mtu and Deutsche Bahn trial locomotive engine for future emissions standards
Posted on November 07, 2011
From November 2011, as part of the EU’s CleanER-D research project, Tognum subsidiary MTU Friedrichshafen GmbH is working with Deutsche Bahn AG and other development partners to run trials under operational conditions with a diesel engine designed to meet the emissions regulations of the future.
- EU research project CleanER-D
- Series 4000 locomotive engine with exhaust gas recirculation and diesel particulate filter
- Around 40 % less nitrogen oxide and more than 90 % less soot particles
Friedrichshafen, 7 November 2011. From November 2011, as part of the EU’s CleanER-D research project, Tognum subsidiary MTU Friedrichshafen GmbH is working with Deutsche Bahn AG and other development partners to run trials under operational conditions with a diesel engine designed to meet the emissions regulations of the future. The 12-cylinder mtu Series 4000 diesel engine which is powering a Series 225 freight locomotive meets EU Stage IIIB emissions targets due to come into force in 2012. These trials are designed to glean additional, new information for other upcoming emissions regimes. The locomotive used in the CleanER-D sub-project “Light Weight” will operate a normal freight schedule for a year.
The model 12V 4000 R84 engine which produces 1,800 kW meets the stringent emissions targets demanded by EU Stage IIIB by utilizing optimized in-engine technologies together with a diesel particulate filter. The unit has 2-stage turbocharging with three turbochargers and intermediate charge-air cooling as well as cooled exhaust gas recirculation. Together with the new generation of the common rail injection system, this technology achieves nitrogen oxide reductions of more than 40 % as compared with the previous EU IIIA levels. Consequently, no additional SCR exhaust aftertreatment is needed. A diesel particulate filter with an upstream oxidation catalyzer reduces particulate emissions by over 90 % as compared with EU IIIA levels. The control system used means that even at low exhaust temperatures, the filter system is self-regenerating. The system is installed in the locomotive in place of the silencer and performs the silencer’s function.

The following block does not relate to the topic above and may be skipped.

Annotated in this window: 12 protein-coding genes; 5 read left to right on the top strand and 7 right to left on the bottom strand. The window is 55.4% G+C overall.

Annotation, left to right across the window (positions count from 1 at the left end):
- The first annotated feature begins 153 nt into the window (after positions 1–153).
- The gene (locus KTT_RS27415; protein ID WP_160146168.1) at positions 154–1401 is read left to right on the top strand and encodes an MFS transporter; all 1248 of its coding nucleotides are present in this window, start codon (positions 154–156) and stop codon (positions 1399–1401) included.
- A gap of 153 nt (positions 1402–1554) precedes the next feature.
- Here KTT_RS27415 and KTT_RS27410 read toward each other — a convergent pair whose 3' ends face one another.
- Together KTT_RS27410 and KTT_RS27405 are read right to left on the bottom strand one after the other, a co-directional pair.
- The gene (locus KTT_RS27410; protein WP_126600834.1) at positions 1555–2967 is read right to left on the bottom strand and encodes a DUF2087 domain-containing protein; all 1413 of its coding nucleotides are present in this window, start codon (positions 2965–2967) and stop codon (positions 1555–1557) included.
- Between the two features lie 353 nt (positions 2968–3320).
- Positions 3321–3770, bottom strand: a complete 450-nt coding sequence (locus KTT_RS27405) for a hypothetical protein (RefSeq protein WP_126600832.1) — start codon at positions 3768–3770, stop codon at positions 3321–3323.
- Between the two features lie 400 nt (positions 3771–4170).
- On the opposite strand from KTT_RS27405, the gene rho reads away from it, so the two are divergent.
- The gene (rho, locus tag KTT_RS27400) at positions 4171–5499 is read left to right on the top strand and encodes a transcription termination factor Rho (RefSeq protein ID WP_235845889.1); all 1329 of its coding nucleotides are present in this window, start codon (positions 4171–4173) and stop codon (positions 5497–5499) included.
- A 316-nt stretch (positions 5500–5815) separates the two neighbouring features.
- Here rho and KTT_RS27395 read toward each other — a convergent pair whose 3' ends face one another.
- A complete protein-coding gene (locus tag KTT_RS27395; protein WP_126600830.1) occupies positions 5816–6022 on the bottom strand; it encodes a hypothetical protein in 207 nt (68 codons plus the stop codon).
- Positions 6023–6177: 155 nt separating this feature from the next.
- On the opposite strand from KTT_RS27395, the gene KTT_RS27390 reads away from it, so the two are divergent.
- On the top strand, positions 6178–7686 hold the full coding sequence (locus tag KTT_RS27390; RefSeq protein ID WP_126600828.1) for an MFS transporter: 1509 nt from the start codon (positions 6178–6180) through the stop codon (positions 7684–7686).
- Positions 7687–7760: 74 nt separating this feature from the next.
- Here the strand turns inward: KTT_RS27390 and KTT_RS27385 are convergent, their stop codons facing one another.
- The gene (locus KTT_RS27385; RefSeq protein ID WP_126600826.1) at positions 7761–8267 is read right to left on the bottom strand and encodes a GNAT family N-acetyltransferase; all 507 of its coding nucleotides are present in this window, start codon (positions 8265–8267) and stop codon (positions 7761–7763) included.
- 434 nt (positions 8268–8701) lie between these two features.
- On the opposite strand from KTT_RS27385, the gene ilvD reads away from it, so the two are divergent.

Among other features, in addition to the new diesel drive system the locomotive has a more efficient cooling system and an adapted transmission system. The locomotive, which is in service in Germany, is operated by DB Schenker Rail.
Clean European Rail-Diesel (Grant Agreement No. 234338) is a partly European Commission funded project that aims to develop, improve and integrate emissions reduction technologies for diesel locomotives and rail vehicles. Its target is to achieve emission levels below the limits established by the new European Directive 2004/26/EC and to evaluate innovative hybrid solutions for the best possible contribution to reductions in CO2 emissions. The project lasts from June 2009 to May 2013, has a budget of 13.4 million Euros and consists of 25 partners.